When to Stop or Switch JAK Inhibitor Therapy in Myelofibrosis


Palmer image

Jeanne M. Palmer, MD (Moderator)

Assistant Professor

Vice Chair and Section Chief, Hematology

Program Director for the Blood and Marrow Transplant Program

Mayo Clinic Arizona

Phoenix, AZ


Six months ago, a 72-year-old woman with a history of hyperlipidemia (controlled on rosuvastatin [Crestor]) and hypertension (controlled on amlodipine [Norvasc]), developed itching, bloating, loss of appetite, a notable 20 lb weight loss, drenching night sweats, and significant fatigue.

Abdominal examination revealed splenomegaly, spleen palpable 8 cm below the left costal margin without hepatomegaly. CT scans of the chest, abdomen, and pelvis revealed moderate mediastinal lymphadenopathy and splenomegaly.

A peripheral blood smear produced a leucoerythroblastic picture with nucleated threads and immature cells in the periphery. Next-generation sequencing showed a CALR mutation (allele frequency, 22%). Bone marrow biopsy showed megakaryocyte proliferation with atypia, 3+ reticulin fibrosis. Cytogenics were normal.

White blood cells

33 x 109/L​

Absolute neutrophil count

1.4 x 103 cells/mm3​


9.8 g/dL​





Peripheral blood blasts​


A decision to initiate ruxolitinib (Jakafi) was made. ​There was initial symptom improvement in appetite, night sweats, and weight at a dose of 10 mg twice daily, and the dose was increased to 15 mg twice daily. One month later, platelet count decreased to 100,000/μL, and the dose was reduced to 10 mg twice daily. One month later, platelet count dropped to 32,000/μL, and the patient received a red blood cell transfusion. After another month, platelet count remained at 85,000/μL.

What are you most likely to recommend for this patient now?

Repeat red blood cell transfusion and continue ruxolitinib 10 mg twice daily
Continue ruxolitinib at reduced dose (5 mg twice daily)
Pacritinib 200 mg twice daily
Clinical trial

JEANNE M. PALMER, MD: There is not a right or a wrong answer. [The majority of participants chose] pacritinib [Vonjo]. If you stop ruxolitinib and go directly to pacritinib, which you can do, then you should be OK, but if you stop the ruxolitinib and their platelets go back up, always remember that sometimes, you can convince [insurance providers] to give you pacritinib, even if the platelets are higher off the ruxolitinib.

If this patient’s platelet count nadired at 66,000/μL (instead of 32,000/μL), what would you be most likely to recommend for this patient?

Repeat red blood cell transfusion and continue ruxolitinib 10 mg twice daily
Continue ruxolitinib at reduced dose (5 mg twice daily)
Pacritinib 200 mg twice daily (off label)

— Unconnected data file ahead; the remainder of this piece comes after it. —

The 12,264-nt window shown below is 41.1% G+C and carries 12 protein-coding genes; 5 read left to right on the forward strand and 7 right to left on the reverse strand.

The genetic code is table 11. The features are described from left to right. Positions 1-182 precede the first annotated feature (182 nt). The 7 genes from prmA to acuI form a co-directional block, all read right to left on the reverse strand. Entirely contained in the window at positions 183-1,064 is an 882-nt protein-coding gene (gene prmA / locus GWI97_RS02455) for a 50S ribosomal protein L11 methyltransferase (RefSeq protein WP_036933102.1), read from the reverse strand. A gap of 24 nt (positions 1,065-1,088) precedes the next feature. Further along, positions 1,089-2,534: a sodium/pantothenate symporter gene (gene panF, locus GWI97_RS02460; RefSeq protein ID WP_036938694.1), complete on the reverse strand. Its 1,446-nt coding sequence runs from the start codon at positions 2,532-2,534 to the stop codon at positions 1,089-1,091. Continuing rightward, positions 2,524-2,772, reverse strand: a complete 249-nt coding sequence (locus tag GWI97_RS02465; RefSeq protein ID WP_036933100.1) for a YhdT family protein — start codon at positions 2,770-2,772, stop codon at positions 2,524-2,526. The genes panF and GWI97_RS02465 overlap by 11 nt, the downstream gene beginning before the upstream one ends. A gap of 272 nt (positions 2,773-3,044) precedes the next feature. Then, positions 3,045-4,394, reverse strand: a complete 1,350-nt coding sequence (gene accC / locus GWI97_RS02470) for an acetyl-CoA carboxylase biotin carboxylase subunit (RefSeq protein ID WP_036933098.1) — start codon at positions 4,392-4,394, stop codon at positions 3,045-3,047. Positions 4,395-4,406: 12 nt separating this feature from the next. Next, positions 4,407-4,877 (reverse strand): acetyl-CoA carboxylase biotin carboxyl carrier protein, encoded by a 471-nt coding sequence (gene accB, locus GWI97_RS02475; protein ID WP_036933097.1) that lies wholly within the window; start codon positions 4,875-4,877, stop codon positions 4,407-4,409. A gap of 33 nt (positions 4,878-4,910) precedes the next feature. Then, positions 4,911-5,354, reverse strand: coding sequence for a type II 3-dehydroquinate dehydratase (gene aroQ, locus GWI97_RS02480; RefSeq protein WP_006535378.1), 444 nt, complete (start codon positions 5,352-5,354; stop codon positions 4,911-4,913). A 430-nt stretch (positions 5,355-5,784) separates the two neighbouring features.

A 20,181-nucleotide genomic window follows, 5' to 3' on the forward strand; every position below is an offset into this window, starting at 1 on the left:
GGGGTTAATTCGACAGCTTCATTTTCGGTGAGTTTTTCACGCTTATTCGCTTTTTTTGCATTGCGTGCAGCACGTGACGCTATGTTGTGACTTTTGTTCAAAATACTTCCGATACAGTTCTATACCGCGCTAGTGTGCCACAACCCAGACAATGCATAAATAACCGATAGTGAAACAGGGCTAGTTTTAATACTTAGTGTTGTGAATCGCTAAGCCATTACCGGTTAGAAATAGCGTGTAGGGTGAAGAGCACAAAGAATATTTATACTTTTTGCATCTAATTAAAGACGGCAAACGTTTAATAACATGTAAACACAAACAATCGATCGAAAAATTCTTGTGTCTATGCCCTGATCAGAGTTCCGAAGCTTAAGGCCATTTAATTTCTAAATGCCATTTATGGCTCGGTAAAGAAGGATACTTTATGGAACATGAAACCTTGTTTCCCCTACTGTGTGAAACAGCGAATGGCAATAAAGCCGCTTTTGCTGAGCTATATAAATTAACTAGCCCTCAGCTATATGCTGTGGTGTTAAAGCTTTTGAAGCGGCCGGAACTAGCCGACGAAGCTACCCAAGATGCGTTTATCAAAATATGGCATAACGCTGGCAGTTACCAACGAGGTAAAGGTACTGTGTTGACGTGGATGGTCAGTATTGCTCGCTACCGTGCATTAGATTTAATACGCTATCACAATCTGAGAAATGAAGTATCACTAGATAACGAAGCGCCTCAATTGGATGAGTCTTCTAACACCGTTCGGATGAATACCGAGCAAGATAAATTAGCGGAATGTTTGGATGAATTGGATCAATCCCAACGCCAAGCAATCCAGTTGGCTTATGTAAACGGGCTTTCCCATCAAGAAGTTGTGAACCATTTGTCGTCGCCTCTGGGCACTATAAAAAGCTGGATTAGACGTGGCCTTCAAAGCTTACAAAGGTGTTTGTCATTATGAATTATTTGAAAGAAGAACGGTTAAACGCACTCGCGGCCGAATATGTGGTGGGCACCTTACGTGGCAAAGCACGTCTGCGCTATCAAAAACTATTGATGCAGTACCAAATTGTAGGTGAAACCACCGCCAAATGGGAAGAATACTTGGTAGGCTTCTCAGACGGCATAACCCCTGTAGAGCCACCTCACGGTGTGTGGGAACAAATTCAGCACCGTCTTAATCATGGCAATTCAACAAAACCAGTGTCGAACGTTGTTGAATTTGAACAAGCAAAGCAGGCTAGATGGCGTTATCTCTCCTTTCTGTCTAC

Clinical trial


  • How do you define ruxolitinib failure? ​
  • What are triggers for you intervene earlier versus later?​
  • What are triggers for you to change therapy?​

PALMER: Alright, so one of the big questions that comes up, or I think that's going to be very important for the myeloproliferative neoplasms community to answer, is the definition of ruxolitinib failure, so what are the various things that may happen to a patient that would make you say the ruxolitinib is not working?

VEENA CHARU, MD: I think if the patient has constitutional symptoms and is not improving, the spleen is not getting smaller, and then they are continue to require blood transfusions.

PALMER: Any other comments on what defines ruxolitinib failure for patients? And what triggers you to change therapy?

MANOJ AGARWAL, MD: The return of blood transfusion requirements, which will indicate progression of disease, and therefore, repeat bone marrow [biopsy].

RONALD GOLDBERG, MD: Three things: laboratory results, spleen [volume], and quality of life.

PALMER: That is the name of the game, isn't it? We have a very recurrent theme in those 3 things.

When they actually looked at what drove ruxolitinib discontinuation, based on the European database, lack of response is one, loss of response was another one of the big ones.1 Blast phase was actually almost a quarter of the patients. Allogeneic stem cell transplant and a favorable response. Ruxolitinib-related adverse events [AEs] was also slightly over a quarter of the patients, and then ruxolitinib-unrelated AEs, which was an interesting distribution.


  • Would you taper ruxolitinib dosing for:
    • Interruption/hold
    • Discontinuation
    • Switching to another Janus kinase (JAK) inhibitor or other therapy?
  • How can switching from one JAK inhibitor to another be done safely?
  • What has been your experience with ruxolitinib interruption/discontinuation? With fedratinib?

PALMER: Would you taper the ruxolitinib dosing for interruption or hold or discontinuation or switching to another JAK inhibitor? Do you usually taper ruxolitinib if you're going to switch to another JAK inhibitor, or do you just directly switch to another JAK inhibitor, and [what is] the setting where you've done that? For what it's worth, I generally try to taper down the ruxolitinib a little bit before I will switch them to another JAK inhibitor.

What has been your experience with discontinuation or interruption of ruxolitinib? [Have you had] patients who just decided they were just going to stop it, or start to go down on the doses a lot without discussing?

CHUNHUI FANG, MD: My patient on pacritinib developed liver toxicity, so we held the medication, she improved, we'd rechallenge her, she again got liver function [tests with] ALT [alanine transaminase] being very high, so we had no choice but to stop completely without tapering, but she went onto pacritinib, and she seemed to be OK.


1. Palandri F, Breccia M, Bonifacio M, et al. Life after ruxolitinib: Reasons for discontinuation, impact of disease phase, and outcomes in 218 patients with myelofibrosis. Cancer. 2020;126(6):1243-1252. doi:10.1002/cncr.32664

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